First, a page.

computerFont
A simple machine-readable and human-readable font.

WTF?

Having trouble reading this font? Think of how a computer copes with reading fonts which are comfortable to you!
ESP32 With Camera
Full Fontset
Full Fontset

Why?

This font ("KillAllHumans" made on FontStruct) is a font designed to be both human readable, and easily machine readable.

Getting a machine to read printed information (on paper, in a book or on a sign) is normaly done using QR codes (which are not human readable) or with slow, complex, unreliable and computationally expensive software. Your phone probably has an OCR (Optical Character Recognition) function, but your phone is expensive and the camera is very high resolution. Many apps which do this rely on a network connection back to an OCR server. And you probably have to get fairly close to the sign.

This font is readable to a human, and should be machine readable even with a mediocre camera, processor and limited memory such as the ESP-32 with the camera attachment.

It could be used to provide signposting to assist robotic navigation, or just to label containers in a warehouse for easy identification and location.

Characteristics

Broadly the font is actually a subset of a computer-only font with over 1024 characters, which is not rotatable or reflectable.

  • All characters are 3x4 pixels with a single pixel separating from other characters.
  • No distiction between upper and lower case.
  • All letters are distinct.
  • All digits are distinct.
  • Not all ASCII characters are available.
  • All quotes (single, double etc) are displayed as the same character.
  • Generally, in each character, pixels always populate the top and bottom rows, and the left and right columns (exceptions are minus and vertical bar).
  • Generally, pixels populate every row and every column of the 3x4 space (exceptions are equals, minus, vertical-bar, double-quote).
  • Generally, characters are distinct where possible (exceptions are (zero, alpha), (two, zulu) (five, sierra), (six, beta) (nine, quebec)).
  • Generally, 180-degree rotation characters do not match other characters (exceptions are mike, whiskey).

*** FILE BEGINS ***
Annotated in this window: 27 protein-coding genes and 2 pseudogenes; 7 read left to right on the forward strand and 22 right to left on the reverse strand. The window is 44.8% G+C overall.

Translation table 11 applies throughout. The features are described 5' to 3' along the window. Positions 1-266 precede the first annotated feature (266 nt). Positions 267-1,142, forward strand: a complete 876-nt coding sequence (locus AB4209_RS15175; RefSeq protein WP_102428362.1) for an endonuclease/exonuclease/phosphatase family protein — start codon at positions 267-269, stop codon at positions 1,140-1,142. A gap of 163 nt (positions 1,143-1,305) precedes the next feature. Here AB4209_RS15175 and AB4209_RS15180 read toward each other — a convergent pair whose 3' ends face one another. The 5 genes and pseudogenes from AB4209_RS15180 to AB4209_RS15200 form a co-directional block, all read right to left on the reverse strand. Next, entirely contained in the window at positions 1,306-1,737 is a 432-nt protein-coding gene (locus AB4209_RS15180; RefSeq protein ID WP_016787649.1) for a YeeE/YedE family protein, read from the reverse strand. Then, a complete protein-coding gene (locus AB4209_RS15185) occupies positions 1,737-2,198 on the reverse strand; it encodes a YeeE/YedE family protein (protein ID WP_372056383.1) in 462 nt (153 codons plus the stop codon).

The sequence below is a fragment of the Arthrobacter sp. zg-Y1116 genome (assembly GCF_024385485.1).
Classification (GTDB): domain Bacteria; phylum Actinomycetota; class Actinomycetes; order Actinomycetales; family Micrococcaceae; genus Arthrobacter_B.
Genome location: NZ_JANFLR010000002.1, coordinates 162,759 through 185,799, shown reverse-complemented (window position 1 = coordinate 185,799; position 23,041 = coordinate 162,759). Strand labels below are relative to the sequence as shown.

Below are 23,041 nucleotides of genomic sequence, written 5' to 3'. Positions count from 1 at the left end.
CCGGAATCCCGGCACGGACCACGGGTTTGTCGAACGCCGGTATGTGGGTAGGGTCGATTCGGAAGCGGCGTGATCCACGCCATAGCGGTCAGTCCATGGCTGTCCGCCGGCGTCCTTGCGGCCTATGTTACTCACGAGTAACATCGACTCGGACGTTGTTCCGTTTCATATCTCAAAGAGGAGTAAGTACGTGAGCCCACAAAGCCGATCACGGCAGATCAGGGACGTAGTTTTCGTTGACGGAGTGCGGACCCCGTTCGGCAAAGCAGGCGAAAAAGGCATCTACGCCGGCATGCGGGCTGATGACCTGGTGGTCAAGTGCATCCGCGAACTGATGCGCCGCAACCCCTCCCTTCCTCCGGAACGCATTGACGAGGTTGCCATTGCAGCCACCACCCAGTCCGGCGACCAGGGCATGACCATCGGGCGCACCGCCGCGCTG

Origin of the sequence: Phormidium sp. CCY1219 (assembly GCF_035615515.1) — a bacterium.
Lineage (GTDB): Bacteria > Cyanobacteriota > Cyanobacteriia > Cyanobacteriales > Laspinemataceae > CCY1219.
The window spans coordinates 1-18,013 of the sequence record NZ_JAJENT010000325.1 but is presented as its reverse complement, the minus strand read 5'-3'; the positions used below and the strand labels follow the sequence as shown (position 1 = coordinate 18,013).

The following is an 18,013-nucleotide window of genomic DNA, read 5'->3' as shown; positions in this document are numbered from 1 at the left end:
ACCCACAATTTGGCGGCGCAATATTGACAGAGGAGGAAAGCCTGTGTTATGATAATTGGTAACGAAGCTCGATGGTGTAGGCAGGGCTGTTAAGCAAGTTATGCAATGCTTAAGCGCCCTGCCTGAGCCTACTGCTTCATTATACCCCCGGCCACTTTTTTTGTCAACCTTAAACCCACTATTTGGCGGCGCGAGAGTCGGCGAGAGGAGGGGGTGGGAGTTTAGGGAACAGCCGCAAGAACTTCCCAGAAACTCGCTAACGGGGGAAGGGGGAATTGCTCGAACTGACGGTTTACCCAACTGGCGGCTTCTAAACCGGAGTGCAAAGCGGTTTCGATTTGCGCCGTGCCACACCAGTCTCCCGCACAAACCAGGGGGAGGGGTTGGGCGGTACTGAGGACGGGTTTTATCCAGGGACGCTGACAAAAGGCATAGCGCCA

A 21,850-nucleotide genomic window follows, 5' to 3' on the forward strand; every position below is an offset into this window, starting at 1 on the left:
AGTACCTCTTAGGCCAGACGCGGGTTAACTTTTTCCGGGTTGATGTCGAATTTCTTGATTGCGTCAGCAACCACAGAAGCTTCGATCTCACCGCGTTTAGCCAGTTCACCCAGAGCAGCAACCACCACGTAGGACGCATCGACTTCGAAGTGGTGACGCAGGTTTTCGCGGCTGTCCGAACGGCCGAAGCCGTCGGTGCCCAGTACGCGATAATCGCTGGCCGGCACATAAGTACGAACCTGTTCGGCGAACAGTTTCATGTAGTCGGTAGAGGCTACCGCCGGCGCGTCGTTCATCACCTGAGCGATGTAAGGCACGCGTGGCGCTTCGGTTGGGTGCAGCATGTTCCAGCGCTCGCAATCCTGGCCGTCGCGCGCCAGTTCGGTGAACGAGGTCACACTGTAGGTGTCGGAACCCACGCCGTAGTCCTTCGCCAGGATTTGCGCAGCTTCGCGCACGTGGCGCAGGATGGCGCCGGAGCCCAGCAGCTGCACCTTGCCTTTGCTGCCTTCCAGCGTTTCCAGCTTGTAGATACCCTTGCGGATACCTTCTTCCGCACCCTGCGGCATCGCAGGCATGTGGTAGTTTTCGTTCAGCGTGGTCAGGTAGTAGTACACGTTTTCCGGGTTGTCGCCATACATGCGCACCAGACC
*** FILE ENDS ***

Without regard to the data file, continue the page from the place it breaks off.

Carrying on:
• Generally, vertically reflected characters do not match other characters (exceptions are (bravo, delta), (echo, atSign), (sierra, zulu), (lima, romeo) and all brackets).
  • Generally, horizontally reflected characters do not match other characters (exceptions are (bravo, delta), (papa, quebec), (sierra, zulu)).

Software

The approach to writing the software:

  • Try to get the image as horizontal as possible (say within 15 degrees).
  • Rotate the image to maximise variance in the sum of the intensities of the horizontal lines (ie now it will be horizontal)
  • Look for horizontal quarter-beats to identify the horizontal gaps between the columns of letters.
  • Use this scaling to identify the vertical gaps between the rows (or look for 5-beats).
  • Correct the contrast on the grey-scale image to maximize differentiation between white and black pixels.
  • Scale to the 4:5 ratio (ie 3:4 ratio + 1 pixel white space) and just read the pixels.

    ... you get the idea. None of this is computionally expensive, and should be easily doable on an ESP-32 or similar.

    A slightly more sophisticated algorithm would do a simple affine transform and hence work even when the image was taken at a funny angle to the sign. Effectively this would require a 2-D search space for the second step. use
    byte getAffineImagePixel(i,j) { getImagePixel(i, j * x + y); }
    and search on reasonable values of (x, y). Easy!

  • The future

    Actually write the code to demonstrate this.

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